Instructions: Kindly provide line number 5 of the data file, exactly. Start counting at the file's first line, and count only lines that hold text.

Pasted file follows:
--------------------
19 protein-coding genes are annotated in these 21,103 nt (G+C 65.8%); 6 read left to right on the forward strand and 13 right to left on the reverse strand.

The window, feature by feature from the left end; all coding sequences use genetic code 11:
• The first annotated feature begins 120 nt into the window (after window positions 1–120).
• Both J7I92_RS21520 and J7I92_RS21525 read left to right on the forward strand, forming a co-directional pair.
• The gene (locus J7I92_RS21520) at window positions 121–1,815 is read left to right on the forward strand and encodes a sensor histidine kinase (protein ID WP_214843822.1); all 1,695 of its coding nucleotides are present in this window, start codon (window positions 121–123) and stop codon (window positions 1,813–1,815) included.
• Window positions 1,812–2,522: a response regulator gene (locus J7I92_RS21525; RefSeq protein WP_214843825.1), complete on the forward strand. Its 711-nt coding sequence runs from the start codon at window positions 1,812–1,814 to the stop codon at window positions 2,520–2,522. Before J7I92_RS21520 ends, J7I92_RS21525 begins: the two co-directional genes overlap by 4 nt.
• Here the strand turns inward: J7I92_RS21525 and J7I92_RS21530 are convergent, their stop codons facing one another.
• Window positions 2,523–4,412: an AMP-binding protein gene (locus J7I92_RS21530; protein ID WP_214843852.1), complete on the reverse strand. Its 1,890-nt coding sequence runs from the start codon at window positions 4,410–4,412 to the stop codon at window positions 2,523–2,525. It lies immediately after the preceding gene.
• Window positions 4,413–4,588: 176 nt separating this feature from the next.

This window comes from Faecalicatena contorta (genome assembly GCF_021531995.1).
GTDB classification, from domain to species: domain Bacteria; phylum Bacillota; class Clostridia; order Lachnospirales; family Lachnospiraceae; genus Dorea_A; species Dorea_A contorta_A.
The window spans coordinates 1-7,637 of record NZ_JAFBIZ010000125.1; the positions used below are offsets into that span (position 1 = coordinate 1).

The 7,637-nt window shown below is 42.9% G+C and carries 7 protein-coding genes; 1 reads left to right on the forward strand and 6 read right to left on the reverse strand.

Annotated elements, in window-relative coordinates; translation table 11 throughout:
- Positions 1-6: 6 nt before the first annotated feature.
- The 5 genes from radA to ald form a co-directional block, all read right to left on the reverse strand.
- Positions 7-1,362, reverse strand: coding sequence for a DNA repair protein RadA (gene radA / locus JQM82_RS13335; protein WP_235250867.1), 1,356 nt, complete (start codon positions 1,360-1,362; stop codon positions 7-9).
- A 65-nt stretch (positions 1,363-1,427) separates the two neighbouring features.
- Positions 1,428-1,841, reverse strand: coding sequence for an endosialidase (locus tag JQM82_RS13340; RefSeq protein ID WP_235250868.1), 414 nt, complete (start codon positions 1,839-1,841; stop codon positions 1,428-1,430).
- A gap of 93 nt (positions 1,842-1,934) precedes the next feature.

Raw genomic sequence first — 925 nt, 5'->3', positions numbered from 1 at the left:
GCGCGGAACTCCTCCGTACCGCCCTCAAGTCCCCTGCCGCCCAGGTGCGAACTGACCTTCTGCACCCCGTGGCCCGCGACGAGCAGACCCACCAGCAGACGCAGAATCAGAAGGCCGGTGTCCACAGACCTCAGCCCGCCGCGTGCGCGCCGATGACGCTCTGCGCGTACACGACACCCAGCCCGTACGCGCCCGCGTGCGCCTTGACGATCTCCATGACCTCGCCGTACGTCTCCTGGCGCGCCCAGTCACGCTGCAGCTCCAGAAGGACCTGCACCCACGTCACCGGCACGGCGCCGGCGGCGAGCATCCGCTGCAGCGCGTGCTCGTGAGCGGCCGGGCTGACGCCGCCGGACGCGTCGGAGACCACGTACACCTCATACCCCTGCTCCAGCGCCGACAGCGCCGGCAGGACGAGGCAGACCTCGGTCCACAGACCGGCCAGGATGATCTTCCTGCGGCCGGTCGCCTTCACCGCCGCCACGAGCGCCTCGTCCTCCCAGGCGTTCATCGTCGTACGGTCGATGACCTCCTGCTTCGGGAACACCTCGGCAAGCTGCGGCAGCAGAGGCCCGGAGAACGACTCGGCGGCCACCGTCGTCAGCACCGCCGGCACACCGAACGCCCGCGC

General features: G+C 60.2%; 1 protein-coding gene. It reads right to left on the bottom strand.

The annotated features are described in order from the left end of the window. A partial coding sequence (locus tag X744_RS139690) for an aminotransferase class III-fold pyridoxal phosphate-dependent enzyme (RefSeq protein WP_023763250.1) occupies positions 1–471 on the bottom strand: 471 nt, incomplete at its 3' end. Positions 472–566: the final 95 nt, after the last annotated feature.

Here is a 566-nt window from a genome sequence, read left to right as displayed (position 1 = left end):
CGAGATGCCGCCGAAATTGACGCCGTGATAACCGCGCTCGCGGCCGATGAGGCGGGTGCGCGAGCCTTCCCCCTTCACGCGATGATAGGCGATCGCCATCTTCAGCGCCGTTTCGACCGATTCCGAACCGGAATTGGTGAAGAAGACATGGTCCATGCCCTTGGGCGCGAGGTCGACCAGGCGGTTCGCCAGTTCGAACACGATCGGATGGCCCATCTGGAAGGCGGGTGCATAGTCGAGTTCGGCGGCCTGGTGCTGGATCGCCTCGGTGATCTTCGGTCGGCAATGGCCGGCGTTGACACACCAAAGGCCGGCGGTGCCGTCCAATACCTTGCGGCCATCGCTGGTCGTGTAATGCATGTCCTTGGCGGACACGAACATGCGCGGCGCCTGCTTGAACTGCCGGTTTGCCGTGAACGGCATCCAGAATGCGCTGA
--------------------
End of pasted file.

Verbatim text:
• The gene (locus J7I92_RS21520) at window positions 121–1,815 is read left to right on the forward strand and encodes a sensor histidine kinase (protein ID WP_214843822.1); all 1,695 of its coding nucleotides are present in this window, start codon (window positions 121–123) and stop codon (window positions 1,813–1,815) included.